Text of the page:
language immersion: give folder to parins


My son has just begun his third year of a Spanish language immersion program. We are hugely blessed that the public school district in which we reside offers this and that he was selected (literally, his name pulled out of a brown paper bag) to be one of the students who attends. 

The worst part of this program is his spelling. He used to be ahead of grade-level with spelling, and now... disaster. Spellings in English make no sense, while almost everything in Spanish is spelled phonetically.  My favorite quote on the matter:

English lurks in dark alleys, beats up other languages, and rifles through their pockets for spare vocabulary.

A friend of mine teaches at a local college and asked for our thoughts on the pro's and con's of the program.

Here are our (unedited) responses.

From my son:

Because you can learn another language and speak with people that speak a different language. It’s fun. You can make new friends that speak Spanish because you can talk with them. It helps you think. It’s cool to learn another language. If you get teased for knowing another language, it isn’t that you’re weird. You can tell the other person they are wrong.

Learn from a teacher who is really good at speaking Spanish and a teacher that was born learning Spanish. You have to listen very, very carefully and study a lot. Speak the language you are learning a lot. You can make poems or songs to have a fun way to memorize your words. During the summer, you should read a lot of Spanish books so you can practice for the harder grade that’s ahead of you.

From me:

My son’s participation in Spanish Immersion has made him more aware of the possibility that he might be able to understand things. Receptive language skills in Spanish, for example, caused him to ask me to pause the radio on scan on a Spanish station and make several attempts to tell the rest of us what they were saying. I think he’s less likely to immediately tune something out without first making at least an attempt to listen closely.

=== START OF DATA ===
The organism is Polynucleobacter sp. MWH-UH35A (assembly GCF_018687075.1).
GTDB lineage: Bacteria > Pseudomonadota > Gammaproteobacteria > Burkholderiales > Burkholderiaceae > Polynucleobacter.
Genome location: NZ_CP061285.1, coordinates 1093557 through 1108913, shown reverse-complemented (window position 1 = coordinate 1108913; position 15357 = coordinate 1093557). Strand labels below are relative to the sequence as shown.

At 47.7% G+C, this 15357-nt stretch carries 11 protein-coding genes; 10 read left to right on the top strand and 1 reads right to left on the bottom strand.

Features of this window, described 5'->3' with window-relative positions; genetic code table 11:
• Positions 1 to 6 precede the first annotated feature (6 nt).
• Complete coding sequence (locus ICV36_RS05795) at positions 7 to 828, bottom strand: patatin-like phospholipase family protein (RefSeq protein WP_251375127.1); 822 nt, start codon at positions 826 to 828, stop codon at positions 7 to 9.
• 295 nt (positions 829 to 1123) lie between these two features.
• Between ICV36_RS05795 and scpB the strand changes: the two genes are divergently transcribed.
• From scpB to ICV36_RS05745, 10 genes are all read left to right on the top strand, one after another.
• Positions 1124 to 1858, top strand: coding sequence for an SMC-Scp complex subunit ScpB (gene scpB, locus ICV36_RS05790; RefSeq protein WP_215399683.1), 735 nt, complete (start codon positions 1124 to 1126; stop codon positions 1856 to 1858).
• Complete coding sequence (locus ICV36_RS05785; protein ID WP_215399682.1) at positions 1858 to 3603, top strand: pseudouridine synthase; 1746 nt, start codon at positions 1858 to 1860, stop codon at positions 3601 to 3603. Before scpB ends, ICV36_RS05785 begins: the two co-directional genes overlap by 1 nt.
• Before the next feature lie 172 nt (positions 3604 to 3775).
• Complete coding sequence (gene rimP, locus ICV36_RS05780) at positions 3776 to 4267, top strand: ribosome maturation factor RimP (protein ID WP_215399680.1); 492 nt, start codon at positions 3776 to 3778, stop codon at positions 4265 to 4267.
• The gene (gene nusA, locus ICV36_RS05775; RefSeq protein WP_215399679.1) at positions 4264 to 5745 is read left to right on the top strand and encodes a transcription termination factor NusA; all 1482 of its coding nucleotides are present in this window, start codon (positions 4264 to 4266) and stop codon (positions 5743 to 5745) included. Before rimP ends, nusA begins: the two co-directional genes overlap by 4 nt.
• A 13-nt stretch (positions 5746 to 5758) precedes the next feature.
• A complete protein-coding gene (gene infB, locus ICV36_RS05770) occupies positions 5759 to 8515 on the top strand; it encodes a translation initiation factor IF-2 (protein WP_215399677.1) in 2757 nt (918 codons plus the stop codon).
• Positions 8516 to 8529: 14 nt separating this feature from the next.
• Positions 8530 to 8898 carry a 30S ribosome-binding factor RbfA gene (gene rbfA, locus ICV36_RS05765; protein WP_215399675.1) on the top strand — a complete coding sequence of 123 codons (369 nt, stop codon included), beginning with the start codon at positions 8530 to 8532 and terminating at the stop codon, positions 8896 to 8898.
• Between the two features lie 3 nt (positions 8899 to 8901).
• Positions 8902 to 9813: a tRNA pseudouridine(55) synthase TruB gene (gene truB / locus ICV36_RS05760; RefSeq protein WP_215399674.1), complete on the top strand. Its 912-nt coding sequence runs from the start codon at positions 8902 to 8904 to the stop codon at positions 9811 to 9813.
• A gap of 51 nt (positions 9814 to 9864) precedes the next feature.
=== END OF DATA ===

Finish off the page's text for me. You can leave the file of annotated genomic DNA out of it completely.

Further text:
Expressively, he speaks Spanish comfortably to his level in the classroom but only makes attempts to speak Spanish in the community when prompted. For example, if his bi-lingual teachers at the YMCA speak to him in Spanish, he pauses and responds in Spanish, but when he first enters, he continues speaking English as he was with me. He has a very good ear for pronunciation, speaking with very little American accent, so it’s been interesting to me to hear him transition from English to Spanish. In the very early weeks of his first year, I was testing him on color vocab red (rojo), green (verde), and then I switched and said azul and he responded blue, but pronounced it with a "Spanish intonation" and not his normal English-speaking voice. He thought it was hilarious, and I really enjoyed seeing this tangible example of how his brain was learning to transition between the two languages.

Oral reading has always been a great strength of his, but I do think that being forced to read words he doesn’t and wouldn’t understand at all in Spanish has made him more willing to ‘gloss over’ words in English rather than make an attempt to sound them out and understand them. For example, if he sees ‘creatividad’, he might read it too quickly and miss a syllable—something like ‘creatvidad’—but maybe that doesn’t matter because he didn’t know what ‘creatividad’ meant anyway. However, I think he’s unfortunately more likely to do this in English. Instead of pausing to see if it’s a word he knows or can decode (like turning ‘peculiar’—a word he would know—into a made-up like ‘pec-lee-er’), he is more likely to just say nonsense and finish the sentence without understanding the new word.

If I had a "biggest complaint" (which I don't because we were very specifically warned about this before joining the program), written expression is definitely the biggest area of regression I’ve seen. His spelling and phonics in English were well ahead of his age level and now everything is spelled like a complete disaster. (Or... truth be told, English spelling is the disaster and his spelling make phonetic sense!)